When does it veer out of control? It is not when he misspeaks and injures her heart. It is not when he returns knowing that perhaps he should not. It is not even when he feels a stab of pain becoming aware of how human emotions truly exist in time:
But this love would leave behind nothing so definite as a piece of Chijimi cloth. Though cloth to be worn is among the most short-lived of craftworks, a good piece of Chijimi, if it has been taken care of, can be worn quite unfaded a half-century and more after weaving. As Shimamura thought absently how human intimacies have not even so long a life, the image of Komako as the mother of another man’s children suddenly floated into his mind. He looked around, started. Possibly he was tired.
He had stayed so long that one might wonder whether he had forgotten his wife and children. He had stayed not because he could not leav Komako nor because he did not want to. He had simply fallen into the habit of waiting for those frequent visits [of hers].
No, while he vaguely senses he is in the wrong for “pampering himself” in this situation, he only really reacts to the pressure of the domestic impulse (an externally imposed impulse) when, in public, witnessing a minor disaster, he finds himself edging away from Komako’s side in order to escape public scrutiny (something she, in earlier conversations, ambiguously mentions but also claims not to care much about).
And yet… it is not public scrutiny that binds him throughout. Nor do I believe there is a lack of feeling for Komako, in fact. I think what I am missing here is some element which is understood for a Japanese reader, at least of Kawabata’s time, which is that Shimamura is somehow simply civilized. The way in which he relates to the people around him, and to himself, is simply a sign of that. Being civilized is difficult only because we are human… we have drives, needs, unfathomable desires, and all around us are the same sorts of confusing creatures, all themselves brimming with the same sorts of conundrums. To be civilized amid all of that takes a tremendous amount of self-control, and I imagine to Kawabata’s mind a certain degree of disconnection from one’s bewildering, uncontrollable feelings.
In the place of this, one must become enamored with the phenomenal world, an appreciator of the stunning quotidian, surrendering to experiences that are as unrelentingly sensuous as they are presented to be in this novel: the heat of the hot springs, the beauty of a dead moth, the cool pale of Komako’s skin, the delicate color of the autumn maple leaves… it is altogether bound, connected, of a piece, because when one must exert the amount of control over oneself that Shimamura and Komako must themselves exert, one must still remain human. So, one finds oneself being the most absolute epicurean possible.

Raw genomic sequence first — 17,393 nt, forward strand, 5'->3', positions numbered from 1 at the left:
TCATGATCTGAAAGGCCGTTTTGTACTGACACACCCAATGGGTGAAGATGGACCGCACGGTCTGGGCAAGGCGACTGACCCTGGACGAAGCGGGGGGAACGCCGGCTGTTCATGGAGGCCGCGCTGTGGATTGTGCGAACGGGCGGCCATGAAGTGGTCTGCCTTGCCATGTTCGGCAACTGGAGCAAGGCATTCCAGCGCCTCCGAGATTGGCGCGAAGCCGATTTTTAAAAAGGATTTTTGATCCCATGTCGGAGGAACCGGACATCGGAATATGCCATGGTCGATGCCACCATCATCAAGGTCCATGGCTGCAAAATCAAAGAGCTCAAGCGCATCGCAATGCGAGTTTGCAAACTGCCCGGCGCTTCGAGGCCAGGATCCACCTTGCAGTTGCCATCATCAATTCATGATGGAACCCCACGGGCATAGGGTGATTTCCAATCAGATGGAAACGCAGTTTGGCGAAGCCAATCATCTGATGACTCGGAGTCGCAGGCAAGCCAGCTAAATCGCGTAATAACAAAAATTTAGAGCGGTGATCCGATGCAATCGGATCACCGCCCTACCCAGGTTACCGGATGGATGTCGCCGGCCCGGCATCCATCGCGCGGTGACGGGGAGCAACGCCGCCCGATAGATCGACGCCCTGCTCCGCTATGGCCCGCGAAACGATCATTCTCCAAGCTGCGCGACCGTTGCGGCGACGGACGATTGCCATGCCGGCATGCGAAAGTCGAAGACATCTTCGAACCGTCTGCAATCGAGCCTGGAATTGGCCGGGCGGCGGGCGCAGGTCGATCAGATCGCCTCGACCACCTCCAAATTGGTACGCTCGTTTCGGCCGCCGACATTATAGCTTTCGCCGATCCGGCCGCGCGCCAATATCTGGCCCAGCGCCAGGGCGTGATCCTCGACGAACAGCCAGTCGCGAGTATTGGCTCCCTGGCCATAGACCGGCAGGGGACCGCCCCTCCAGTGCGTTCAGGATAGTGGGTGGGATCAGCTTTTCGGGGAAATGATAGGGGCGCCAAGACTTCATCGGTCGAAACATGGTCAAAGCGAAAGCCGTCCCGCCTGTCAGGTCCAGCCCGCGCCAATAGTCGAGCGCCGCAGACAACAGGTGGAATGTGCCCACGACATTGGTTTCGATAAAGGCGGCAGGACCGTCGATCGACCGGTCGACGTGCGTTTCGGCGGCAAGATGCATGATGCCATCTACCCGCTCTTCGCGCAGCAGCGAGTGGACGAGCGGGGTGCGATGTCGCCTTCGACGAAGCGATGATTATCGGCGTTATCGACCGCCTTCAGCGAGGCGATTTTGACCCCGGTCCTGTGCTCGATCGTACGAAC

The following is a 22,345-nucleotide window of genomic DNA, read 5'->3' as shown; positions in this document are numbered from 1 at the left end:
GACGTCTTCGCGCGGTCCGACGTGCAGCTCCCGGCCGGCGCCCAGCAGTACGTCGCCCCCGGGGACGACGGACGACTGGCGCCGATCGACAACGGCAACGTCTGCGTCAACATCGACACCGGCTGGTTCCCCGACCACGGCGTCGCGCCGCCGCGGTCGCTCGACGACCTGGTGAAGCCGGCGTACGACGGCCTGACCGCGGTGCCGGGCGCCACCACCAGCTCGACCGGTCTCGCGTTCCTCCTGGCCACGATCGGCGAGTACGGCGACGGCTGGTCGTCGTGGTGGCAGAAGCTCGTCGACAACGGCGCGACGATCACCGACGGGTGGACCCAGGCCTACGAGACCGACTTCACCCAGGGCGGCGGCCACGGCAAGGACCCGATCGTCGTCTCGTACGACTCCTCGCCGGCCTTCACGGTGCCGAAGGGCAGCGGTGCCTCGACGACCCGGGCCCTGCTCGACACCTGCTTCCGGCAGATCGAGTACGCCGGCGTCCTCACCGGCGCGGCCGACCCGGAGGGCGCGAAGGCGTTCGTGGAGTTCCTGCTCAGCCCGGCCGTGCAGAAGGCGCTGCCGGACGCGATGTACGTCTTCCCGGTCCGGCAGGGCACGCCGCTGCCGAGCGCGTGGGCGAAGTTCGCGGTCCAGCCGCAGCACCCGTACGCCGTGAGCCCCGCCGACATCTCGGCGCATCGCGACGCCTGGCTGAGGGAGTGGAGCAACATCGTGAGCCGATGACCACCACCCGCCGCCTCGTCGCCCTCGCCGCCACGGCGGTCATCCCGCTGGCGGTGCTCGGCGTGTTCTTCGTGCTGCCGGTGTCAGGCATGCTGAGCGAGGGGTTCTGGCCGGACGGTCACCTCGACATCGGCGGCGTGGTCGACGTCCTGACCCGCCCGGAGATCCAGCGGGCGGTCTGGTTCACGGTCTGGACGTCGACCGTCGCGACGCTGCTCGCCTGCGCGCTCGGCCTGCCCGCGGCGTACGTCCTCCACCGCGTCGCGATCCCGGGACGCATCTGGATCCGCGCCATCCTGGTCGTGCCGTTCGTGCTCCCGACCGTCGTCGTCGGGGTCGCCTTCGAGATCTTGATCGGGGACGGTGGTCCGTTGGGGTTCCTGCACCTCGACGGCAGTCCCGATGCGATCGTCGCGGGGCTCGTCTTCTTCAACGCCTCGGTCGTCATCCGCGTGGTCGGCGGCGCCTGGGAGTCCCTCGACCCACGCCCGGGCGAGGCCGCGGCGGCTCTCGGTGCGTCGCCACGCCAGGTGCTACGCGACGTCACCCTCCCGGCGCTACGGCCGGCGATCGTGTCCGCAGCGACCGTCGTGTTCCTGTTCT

And yet one senses that this is no more perfect that the romance story that haunts our Western dream of how emotions can be bound to the will of man, in order for us to civilize ourselves. This is perhaps why death is so markedly prominent in Japanese at, and why it presents itself at the ultimate moment of this novel. This solution makes us all the more aware of time, of our status as creatures subject to and bounded by time. And knowing that is difficult, although knowing that seems to have been the solution that was given to a Japanese of Kawabata’s time: being human, it seems, is utterly difficult anywhere. Being civilized is harder still.
It is, perhaps, possible to see another way; that a too-perfect realization of the power of time (and by extension death) as a boundary for our experiences, is what makes the characters in Kawabata’s novel so deeply epicurean, so very haiku-minded, appreciating stunning beauty and pains, seeing these contained and striking (and very common) moments interwoven like the delicate threads of Chijimi cloth. It may be that the haiku and the value of tranquility proceeds from the forceful awareness of death. I don’t know what is the seed-germ and what is the sprout and fruit. But it seems to me from the little I know that these strands are bound together tightly in older Japanese art and culture.
In any case, for a Western reader, one can (even without fully understanding the dynamics of Japanese culture and these finer points) still enjoy an exquisitely crafted novel replete with absolutely beautiful moments all bound together by a narrative the characters and story of which, while they do remind one a little of what one imagines would be the content of a Kabuki or Noh drama, still do nothing less than bewitch one when one finds oneself face to face with the pages of this book.
I highly recommend the novel, and shall try to find more of Kawabata’s books when I get through some more of the books in my already-enormous waiting to-be-read pile.